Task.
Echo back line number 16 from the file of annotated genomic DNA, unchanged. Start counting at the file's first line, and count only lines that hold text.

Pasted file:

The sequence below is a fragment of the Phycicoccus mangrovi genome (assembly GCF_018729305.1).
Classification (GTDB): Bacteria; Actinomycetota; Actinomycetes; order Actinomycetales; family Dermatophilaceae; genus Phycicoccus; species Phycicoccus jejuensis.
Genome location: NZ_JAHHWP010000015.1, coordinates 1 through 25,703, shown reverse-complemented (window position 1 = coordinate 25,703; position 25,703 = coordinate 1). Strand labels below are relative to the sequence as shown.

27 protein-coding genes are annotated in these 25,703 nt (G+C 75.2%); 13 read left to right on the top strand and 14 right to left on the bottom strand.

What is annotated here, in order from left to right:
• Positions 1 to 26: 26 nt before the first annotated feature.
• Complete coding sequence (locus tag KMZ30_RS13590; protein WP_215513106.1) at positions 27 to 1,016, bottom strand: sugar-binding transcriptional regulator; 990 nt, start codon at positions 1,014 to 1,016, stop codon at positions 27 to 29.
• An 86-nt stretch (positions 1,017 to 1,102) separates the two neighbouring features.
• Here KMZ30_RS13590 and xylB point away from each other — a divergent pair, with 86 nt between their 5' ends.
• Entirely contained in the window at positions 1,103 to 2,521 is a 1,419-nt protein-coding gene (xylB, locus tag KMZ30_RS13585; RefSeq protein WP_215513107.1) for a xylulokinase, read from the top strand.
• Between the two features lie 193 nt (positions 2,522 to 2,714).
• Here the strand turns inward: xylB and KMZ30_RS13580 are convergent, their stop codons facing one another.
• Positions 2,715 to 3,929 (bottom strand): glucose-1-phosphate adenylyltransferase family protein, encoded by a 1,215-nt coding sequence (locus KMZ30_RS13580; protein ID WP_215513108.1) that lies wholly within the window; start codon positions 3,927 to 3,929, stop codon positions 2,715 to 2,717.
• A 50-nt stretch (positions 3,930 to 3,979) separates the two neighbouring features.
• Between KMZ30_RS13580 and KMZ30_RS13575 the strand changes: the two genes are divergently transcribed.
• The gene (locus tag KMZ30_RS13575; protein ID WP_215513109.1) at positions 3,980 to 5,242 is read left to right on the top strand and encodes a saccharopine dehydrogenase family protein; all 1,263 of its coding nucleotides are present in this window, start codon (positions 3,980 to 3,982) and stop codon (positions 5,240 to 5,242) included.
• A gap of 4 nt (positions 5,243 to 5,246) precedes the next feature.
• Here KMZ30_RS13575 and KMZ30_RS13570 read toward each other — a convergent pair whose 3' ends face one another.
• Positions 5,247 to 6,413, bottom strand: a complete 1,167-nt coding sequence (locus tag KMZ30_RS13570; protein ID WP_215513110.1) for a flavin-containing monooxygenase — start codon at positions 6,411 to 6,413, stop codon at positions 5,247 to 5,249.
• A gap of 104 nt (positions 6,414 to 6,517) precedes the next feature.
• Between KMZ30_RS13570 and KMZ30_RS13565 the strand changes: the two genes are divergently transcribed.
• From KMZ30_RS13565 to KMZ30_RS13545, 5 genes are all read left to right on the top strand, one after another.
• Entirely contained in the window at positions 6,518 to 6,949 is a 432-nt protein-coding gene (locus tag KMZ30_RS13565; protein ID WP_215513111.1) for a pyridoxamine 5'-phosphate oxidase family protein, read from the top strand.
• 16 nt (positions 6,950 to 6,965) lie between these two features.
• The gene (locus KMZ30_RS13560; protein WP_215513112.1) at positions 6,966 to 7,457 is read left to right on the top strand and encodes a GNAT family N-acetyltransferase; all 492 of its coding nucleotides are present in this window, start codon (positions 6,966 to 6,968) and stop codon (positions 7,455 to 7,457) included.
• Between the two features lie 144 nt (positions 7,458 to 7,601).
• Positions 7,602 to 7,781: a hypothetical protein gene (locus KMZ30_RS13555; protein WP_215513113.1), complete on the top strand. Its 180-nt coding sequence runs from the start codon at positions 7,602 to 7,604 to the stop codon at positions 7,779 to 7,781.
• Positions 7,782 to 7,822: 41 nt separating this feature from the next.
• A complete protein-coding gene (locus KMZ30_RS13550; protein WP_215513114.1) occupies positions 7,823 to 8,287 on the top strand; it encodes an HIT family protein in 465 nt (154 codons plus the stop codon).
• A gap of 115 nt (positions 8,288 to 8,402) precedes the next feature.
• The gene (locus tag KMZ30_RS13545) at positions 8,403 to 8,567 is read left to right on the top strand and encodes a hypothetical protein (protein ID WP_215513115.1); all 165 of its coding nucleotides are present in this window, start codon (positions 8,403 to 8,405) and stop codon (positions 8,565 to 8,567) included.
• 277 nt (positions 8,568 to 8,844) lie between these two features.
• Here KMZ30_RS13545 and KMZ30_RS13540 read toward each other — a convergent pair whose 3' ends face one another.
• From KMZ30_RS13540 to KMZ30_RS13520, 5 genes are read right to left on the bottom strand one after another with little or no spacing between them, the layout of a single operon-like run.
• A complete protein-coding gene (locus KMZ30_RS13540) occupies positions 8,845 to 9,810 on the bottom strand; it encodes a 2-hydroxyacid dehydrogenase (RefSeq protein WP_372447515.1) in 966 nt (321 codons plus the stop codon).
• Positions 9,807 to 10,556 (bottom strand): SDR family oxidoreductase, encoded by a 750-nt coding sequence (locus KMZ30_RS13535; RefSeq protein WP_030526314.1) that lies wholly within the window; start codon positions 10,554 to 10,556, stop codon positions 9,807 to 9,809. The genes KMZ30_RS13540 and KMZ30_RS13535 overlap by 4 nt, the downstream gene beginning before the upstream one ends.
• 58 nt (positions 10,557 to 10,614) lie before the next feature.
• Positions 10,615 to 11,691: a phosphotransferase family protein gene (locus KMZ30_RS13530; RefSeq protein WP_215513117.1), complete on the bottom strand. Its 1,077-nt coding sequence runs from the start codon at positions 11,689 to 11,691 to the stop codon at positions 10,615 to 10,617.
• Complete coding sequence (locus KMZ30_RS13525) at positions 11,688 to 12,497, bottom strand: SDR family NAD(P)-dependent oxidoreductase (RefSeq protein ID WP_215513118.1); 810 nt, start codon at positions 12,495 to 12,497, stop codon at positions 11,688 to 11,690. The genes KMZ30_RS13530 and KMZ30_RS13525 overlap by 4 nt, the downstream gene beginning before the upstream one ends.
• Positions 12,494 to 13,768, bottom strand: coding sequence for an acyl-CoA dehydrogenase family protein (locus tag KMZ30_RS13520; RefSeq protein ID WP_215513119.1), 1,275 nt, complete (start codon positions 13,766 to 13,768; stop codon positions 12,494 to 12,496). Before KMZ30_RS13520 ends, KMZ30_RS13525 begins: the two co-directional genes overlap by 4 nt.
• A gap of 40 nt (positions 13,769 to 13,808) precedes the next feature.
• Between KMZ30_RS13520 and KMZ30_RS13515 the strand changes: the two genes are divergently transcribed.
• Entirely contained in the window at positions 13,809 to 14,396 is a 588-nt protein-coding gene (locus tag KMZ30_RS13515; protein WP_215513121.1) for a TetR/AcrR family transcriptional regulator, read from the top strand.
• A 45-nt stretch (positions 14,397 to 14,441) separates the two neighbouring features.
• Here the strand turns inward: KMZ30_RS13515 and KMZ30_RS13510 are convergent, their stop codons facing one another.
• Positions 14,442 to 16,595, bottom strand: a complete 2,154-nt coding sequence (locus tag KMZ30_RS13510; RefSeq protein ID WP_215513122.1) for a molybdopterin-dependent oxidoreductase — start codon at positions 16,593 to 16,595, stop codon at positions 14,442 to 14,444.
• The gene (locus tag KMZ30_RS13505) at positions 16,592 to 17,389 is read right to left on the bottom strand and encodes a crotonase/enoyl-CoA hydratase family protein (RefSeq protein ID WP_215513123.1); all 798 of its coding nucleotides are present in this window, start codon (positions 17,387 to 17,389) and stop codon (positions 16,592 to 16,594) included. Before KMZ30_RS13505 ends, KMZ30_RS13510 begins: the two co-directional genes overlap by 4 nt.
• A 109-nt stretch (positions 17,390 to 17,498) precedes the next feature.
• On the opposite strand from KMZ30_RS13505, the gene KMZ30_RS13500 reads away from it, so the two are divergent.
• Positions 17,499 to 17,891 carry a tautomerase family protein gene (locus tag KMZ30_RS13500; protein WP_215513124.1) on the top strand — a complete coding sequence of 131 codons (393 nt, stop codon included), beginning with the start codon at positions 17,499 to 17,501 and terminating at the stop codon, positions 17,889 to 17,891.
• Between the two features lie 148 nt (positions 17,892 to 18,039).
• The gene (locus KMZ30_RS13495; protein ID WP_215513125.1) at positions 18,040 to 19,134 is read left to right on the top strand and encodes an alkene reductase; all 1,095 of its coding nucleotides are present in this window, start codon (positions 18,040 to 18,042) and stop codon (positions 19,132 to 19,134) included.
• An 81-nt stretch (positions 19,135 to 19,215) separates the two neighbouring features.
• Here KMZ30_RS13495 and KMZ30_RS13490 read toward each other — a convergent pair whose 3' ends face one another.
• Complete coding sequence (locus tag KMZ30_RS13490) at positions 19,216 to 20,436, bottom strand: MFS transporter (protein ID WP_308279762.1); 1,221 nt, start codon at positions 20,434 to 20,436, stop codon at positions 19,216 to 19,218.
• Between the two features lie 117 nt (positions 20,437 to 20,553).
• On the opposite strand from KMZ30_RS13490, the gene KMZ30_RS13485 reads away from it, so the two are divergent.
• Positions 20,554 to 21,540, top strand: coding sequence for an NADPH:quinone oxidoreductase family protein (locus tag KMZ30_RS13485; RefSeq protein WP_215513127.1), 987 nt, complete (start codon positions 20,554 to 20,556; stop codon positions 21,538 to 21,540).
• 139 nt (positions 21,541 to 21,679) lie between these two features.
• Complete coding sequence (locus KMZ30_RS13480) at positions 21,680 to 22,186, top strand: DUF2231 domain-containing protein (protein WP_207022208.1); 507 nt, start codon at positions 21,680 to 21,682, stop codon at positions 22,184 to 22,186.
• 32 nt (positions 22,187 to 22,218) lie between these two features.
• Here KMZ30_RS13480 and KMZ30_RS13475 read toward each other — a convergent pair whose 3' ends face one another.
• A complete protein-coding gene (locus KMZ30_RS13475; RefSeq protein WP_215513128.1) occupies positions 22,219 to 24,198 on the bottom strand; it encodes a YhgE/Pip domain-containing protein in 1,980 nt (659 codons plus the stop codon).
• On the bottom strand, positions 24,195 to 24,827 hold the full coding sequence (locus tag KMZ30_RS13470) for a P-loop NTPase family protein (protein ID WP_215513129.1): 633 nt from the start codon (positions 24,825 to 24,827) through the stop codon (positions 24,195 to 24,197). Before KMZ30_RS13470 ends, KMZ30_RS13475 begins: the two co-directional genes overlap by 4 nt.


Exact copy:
• The gene (locus tag KMZ30_RS13575; protein ID WP_215513109.1) at positions 3,980 to 5,242 is read left to right on the top strand and encodes a saccharopine dehydrogenase family protein; all 1,263 of its coding nucleotides are present in this window, start codon (positions 3,980 to 3,982) and stop codon (positions 5,240 to 5,242) included.